Most lenders offer financing programs that allow the borrower to finance up to 100% of the sales price of the new home. However, if no down payment is made, the borrower will be required to pay private mortgage insurance (PMI), (see question 10). If you can afford to put more money toward a down payment, it will reduce the amount of your monthly mortgage payments. Some loan programs offer 3% down payments if you meet certain income standards. The Veterans Adminstration (VA) and the Rural Housing Service (RHS) also offer no-down payments loans. The lender will want to know how much money you plan to put down and the source of those funds. Sources you many draw upon include savings, stocks and bonds, pension funds, real estate holdings, life insurance policies, mutual funds, and employee savings plans.
You may also use gift money from a family member that need not be repaid. If you do this, you will need to present a letter to your lender that states the amount of the gift, is signed by the giver, and is notarized by a third party. A gift letter “form” may be obtained from your lender.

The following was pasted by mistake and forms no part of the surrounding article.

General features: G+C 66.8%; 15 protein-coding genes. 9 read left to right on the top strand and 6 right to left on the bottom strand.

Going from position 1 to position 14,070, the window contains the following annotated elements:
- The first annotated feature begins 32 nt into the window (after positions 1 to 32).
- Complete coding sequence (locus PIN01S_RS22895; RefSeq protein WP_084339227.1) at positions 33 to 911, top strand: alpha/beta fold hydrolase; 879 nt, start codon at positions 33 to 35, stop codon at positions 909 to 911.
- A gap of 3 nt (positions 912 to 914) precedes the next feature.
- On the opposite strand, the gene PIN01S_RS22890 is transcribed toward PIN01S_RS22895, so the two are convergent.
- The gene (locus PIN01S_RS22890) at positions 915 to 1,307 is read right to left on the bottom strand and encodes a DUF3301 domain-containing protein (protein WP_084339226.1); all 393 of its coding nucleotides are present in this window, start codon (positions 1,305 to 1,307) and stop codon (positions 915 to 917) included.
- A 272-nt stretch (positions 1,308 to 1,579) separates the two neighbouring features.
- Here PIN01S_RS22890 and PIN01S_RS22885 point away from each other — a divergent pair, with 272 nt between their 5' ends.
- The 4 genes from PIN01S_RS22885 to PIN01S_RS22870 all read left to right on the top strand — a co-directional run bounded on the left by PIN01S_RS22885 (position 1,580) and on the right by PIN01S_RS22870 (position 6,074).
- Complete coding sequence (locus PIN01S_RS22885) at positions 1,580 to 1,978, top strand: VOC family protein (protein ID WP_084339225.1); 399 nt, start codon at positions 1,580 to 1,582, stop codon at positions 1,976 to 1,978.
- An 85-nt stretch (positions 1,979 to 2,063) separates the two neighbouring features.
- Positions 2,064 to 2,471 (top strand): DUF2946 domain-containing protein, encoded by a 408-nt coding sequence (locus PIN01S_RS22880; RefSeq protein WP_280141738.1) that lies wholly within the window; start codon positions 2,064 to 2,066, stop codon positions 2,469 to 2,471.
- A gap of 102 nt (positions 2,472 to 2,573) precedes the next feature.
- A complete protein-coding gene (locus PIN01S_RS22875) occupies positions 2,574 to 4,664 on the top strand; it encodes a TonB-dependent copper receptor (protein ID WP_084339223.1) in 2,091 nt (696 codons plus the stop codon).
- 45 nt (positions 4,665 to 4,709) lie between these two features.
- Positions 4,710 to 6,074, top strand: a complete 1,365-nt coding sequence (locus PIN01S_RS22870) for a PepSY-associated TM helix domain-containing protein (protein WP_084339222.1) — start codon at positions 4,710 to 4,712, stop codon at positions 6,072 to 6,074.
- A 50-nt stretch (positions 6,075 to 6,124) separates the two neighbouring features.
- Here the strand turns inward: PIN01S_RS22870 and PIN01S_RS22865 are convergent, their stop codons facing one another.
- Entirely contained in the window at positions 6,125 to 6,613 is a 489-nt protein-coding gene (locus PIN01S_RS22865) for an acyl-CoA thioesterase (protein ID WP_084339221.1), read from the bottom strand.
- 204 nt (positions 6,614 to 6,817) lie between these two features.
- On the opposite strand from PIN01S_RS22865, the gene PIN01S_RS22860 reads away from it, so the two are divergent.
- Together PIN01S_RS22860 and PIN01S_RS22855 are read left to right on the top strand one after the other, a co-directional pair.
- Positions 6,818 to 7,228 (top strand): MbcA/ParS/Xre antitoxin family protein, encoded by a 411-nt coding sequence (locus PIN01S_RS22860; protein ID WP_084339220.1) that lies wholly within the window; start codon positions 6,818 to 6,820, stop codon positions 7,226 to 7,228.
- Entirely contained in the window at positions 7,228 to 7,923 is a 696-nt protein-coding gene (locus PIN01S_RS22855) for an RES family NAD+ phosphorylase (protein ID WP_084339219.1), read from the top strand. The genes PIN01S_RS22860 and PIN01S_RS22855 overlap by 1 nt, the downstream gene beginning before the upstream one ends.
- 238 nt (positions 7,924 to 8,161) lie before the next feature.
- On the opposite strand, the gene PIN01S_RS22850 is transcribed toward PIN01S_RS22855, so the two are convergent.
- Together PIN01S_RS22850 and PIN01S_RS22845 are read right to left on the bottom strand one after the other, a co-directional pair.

You are also now allowed to withdraw up to $10,000.00 from both traditional and Roth Individual Retirement Accounts (IRAs) with no early withdrawal penalty, if used toward buying your first home.
Under some mortgage programs, such as Fannie Mae’s Community Home Buyer’s Program with the 3/2 Option, part of your down payment may come from a grant from a nonprofit housing provider in your community.